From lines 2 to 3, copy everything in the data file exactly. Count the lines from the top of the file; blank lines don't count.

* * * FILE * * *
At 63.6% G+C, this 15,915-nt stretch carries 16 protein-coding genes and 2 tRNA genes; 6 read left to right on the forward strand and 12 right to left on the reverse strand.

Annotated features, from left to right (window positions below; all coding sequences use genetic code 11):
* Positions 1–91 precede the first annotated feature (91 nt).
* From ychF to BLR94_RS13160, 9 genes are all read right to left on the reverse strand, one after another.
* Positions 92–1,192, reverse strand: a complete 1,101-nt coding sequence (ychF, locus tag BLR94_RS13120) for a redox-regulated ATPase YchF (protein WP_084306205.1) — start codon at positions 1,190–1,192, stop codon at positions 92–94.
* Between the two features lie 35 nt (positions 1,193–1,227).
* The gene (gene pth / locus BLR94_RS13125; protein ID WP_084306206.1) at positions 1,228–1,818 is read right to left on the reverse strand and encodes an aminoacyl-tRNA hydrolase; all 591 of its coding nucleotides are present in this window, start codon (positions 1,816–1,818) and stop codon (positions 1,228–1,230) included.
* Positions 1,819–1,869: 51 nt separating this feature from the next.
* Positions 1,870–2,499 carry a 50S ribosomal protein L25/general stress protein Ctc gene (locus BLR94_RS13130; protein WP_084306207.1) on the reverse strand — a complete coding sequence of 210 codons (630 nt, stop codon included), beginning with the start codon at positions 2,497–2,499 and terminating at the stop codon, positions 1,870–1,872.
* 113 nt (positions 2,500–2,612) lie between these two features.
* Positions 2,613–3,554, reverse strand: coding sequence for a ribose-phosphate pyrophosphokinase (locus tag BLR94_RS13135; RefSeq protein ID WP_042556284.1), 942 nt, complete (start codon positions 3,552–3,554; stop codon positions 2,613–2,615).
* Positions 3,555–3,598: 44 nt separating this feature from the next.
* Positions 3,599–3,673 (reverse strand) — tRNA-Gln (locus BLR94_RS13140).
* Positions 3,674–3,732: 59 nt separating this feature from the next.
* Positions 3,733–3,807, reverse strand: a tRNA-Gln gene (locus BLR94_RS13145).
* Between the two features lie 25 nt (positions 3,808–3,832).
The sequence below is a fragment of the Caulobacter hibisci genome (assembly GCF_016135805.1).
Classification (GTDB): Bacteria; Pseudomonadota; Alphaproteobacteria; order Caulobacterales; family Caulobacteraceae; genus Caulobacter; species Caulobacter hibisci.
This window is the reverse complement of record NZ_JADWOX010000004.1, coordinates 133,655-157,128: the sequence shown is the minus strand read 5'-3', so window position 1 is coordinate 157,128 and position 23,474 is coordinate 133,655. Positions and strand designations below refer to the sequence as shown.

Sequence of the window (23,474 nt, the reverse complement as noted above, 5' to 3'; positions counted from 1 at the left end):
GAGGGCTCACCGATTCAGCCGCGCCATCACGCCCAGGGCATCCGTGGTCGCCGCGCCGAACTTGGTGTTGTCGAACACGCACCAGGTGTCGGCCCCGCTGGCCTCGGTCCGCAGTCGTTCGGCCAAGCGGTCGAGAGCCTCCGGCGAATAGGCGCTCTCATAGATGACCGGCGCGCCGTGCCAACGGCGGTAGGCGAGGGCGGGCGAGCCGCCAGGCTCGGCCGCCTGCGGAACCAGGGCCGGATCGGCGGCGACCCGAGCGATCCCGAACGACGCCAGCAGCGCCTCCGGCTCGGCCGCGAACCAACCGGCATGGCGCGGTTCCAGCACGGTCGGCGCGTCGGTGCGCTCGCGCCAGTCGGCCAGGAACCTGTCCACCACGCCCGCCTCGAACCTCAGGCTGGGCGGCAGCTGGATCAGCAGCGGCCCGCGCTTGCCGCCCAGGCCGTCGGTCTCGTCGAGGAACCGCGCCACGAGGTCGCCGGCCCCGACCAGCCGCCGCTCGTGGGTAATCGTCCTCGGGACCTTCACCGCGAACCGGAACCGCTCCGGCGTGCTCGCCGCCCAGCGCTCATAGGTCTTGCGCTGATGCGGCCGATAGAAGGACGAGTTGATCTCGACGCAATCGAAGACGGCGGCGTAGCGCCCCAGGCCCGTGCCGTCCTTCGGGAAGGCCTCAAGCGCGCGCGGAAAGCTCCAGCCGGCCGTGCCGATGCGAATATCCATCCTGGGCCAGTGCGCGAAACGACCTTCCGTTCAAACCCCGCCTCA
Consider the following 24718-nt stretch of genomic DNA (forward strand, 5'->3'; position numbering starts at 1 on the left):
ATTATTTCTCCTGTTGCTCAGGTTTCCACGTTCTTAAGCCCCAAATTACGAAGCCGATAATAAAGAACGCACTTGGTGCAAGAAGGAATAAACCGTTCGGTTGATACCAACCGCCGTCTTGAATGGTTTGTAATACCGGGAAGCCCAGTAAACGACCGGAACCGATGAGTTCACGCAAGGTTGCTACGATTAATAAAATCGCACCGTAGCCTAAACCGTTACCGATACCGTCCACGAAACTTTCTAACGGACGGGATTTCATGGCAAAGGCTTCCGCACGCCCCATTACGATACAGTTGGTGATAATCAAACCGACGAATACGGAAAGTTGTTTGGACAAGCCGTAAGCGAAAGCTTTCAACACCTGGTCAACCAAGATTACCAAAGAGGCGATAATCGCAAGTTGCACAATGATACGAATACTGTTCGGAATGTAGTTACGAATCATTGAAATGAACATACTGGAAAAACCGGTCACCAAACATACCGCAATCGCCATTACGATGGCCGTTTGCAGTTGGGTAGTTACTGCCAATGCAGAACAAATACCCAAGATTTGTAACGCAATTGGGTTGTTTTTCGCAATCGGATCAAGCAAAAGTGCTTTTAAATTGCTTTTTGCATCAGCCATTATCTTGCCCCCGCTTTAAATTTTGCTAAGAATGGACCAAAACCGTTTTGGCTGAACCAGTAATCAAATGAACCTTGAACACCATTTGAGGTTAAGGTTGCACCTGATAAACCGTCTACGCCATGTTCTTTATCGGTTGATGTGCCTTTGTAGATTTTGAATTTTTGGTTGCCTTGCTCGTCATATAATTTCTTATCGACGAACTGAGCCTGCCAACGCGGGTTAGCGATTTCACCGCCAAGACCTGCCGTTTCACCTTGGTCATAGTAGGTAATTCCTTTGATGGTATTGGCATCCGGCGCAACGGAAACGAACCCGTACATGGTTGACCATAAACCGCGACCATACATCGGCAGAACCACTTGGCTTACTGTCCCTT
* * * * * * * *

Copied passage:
Annotated features, from left to right (window positions below; all coding sequences use genetic code 11):
* Positions 1–91 precede the first annotated feature (91 nt).